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MPs of the ruling Nepal Communist Party (NCP) have blamed a broken health system and an irresponsible health minister for dengue outbreak as the mosquito-borne disease escalates into one of the worst national health crises in recent years. Speaking at the Parliament on Wednesday, NCP MP Nabina Lama accused Health Minister Upendra Yadav of “acting too late and doing too little” to contain the disease. Krishna Gopal Shrestha criticized Minister Yadav for turning a deaf ear to the health crisis.
“Have you even managed to visit Teku hospital?’’ Shrestha asked Minister Yadav, referring to Sukraraj Tropical and Infectious Disease Hospital which has seen a marked rise in the number of dengue patients in recent weeks. MPs of opposition Nepali Congress have demanded Yadav’s resignation, accusing him of spending time in foreign junkets instead of paying attention to a crisis at home.
Following the ruling from Speaker to inform the house about the situation, Yadav told the parliament on Wednesday that the government was doing its best to control the disease. He said that there was little the government could do as there is no medicine to cure dengue.
“Even countries with better healthcare than ours are finding it hard to contain the disease,” Yadav told the parliament.
Minister Yadav left for the US on Thursday in what has been reported to be his 25th overseas visit in the last one and a half years.
The National Assembly approved the eighth amendment to the Land Related Bill on Tuesday. The bill will further limit a person’s rights to ownership of private land. The bill, endorsed with a majority vote through the Upper House of the Federal Parliament, has set a limit of 11 bigha land in the Tarai, 50 ropani in the hills, and 30 ropani within Kathmandu valley. Industries will be entitled to a one-time exemption to own land exceeding the ceiling by paying extra levy. The Nepali Congress has expressed strong reservations towards some provisions in the new bill, particularly the clauses that allow industries to sell their land.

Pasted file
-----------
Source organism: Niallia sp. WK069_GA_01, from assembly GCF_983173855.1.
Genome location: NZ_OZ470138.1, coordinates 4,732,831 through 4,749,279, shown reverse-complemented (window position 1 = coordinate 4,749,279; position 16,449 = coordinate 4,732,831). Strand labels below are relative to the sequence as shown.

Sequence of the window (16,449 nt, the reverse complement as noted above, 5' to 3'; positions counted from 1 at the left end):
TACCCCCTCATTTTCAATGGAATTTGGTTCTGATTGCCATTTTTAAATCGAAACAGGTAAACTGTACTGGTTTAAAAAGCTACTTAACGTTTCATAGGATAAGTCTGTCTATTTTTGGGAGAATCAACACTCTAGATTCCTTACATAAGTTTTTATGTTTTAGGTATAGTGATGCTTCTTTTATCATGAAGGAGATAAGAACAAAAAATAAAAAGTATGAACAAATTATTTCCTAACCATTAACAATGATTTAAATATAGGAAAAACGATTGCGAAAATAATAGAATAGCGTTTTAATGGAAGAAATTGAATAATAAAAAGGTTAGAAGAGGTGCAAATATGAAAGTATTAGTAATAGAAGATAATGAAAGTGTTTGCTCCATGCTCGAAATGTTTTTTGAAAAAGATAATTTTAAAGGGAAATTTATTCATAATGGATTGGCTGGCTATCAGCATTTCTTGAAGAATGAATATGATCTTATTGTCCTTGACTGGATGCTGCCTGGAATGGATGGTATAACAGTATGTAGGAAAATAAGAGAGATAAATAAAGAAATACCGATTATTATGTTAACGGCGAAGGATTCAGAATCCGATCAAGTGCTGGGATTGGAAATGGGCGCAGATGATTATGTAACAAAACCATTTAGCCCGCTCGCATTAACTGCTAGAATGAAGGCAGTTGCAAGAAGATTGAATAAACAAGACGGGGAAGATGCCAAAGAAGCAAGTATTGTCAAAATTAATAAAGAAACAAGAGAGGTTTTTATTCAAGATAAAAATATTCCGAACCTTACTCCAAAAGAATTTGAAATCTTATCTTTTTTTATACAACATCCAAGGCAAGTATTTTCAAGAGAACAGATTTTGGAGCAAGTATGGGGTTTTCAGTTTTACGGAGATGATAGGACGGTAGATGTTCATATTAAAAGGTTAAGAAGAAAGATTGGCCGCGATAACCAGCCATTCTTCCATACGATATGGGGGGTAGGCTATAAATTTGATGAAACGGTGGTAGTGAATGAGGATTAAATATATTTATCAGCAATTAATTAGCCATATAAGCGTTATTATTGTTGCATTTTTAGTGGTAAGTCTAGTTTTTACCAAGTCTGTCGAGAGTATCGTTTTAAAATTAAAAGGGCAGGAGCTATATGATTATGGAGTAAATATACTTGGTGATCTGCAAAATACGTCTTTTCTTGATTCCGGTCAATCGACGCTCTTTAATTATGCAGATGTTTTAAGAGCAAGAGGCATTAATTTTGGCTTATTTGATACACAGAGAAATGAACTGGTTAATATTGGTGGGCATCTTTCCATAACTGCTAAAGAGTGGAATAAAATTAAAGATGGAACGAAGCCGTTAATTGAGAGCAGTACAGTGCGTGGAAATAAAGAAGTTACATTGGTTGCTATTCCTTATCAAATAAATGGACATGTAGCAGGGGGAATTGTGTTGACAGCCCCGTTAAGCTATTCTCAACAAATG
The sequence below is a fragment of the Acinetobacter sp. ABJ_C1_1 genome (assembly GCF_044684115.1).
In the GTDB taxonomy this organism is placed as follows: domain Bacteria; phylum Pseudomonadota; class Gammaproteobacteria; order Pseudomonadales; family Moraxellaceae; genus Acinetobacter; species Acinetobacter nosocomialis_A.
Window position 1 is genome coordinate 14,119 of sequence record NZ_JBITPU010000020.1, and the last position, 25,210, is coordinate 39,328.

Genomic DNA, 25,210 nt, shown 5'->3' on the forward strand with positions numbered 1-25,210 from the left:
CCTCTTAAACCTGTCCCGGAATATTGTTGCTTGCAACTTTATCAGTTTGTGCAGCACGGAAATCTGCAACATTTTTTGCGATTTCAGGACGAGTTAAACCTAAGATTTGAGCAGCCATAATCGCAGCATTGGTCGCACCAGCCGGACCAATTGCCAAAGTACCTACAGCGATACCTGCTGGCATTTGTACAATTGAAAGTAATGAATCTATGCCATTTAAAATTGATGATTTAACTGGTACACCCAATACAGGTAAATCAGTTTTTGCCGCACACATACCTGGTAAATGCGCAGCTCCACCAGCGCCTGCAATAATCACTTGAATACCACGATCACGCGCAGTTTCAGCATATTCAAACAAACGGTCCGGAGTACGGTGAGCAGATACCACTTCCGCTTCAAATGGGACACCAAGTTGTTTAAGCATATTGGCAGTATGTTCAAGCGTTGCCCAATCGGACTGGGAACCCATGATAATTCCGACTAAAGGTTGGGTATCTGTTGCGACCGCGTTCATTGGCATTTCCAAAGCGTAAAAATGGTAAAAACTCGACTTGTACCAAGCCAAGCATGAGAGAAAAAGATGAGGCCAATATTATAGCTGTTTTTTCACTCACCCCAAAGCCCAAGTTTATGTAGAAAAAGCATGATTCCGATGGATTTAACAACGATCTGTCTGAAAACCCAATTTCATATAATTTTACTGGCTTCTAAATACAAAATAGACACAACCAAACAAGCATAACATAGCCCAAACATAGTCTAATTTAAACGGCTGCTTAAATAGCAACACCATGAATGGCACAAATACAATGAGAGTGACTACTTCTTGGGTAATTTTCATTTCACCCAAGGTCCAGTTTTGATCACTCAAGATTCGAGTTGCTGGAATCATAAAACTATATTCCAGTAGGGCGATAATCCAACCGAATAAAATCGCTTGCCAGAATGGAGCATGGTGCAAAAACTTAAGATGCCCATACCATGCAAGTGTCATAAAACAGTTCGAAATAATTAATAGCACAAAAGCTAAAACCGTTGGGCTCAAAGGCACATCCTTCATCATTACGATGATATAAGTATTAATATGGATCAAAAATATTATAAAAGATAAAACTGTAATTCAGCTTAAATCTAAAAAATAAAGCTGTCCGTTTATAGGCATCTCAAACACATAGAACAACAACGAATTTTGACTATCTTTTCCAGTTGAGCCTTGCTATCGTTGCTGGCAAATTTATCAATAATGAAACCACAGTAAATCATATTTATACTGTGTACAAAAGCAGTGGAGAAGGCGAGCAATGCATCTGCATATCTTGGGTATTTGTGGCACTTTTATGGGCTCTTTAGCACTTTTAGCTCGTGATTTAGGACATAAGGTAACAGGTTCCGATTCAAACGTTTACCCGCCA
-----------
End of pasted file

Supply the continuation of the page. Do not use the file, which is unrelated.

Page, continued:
The fourth Constitution Day was celebrated on September 20 amid protests from the Socialist Party (SP) and Rastriya Janata Party Nepal (RJPN), the two Madhes-centric parties that were at the frontline of anti-constitution protests held during the promulgation of the statute in 2015.
Province 2 Chief Minister Lal Babu Raut had initially announced that he would attend a Constitution Day program, but he later changed his mind. He instead attended an interaction program on constitutional amendments. Some of his cabinet members observed it as ‘black day.' Raut’s party, SP, led by Deputy Prime Minister Upendra Yadav, had announced that it would neither commemorate nor condemn the day.
Madhes-based parties and various ethnic groups have been demanding revisions in the constitution since the then Sushil Koirala government, which had the backing of over 90 per cent lawmakers of the Constituent Assembly, pushed through the constitution amid opposition from Madhesis, Janajatis, women and other groups.
Speaker of the House of Representatives Krishna Bahadur Mahara has accused the parliamentary committees of preventing the government from discharging its regular duties.
Mahara, while addressing a program organized by the parliament in the Capital on Monday, claimed that the parliamentary committees were impeding works of the government by issuing various directives.
The committees, he suggested, should limit its work to supervision and monitoring instead of creating obstacles.
Since assuming the office in March last year, Mahara has repeatedly grabbed headlines for acting like a cadre of the ruling Nepal Communist Party although the parliamentary tradition requires house speaker to be above partisan politics.
Dr. Sunduk Ruit, an ophthalmologist who revolutionized small-incision cataract surgery, was awarded this year’s Prime Minister National Talent Award on Sunday. A cabinet decision to award him was made public on Thursday. Ruit has restored the sight of 130,000 people across the globe with his surgery technique widely acclaimed for its success in saving time and money.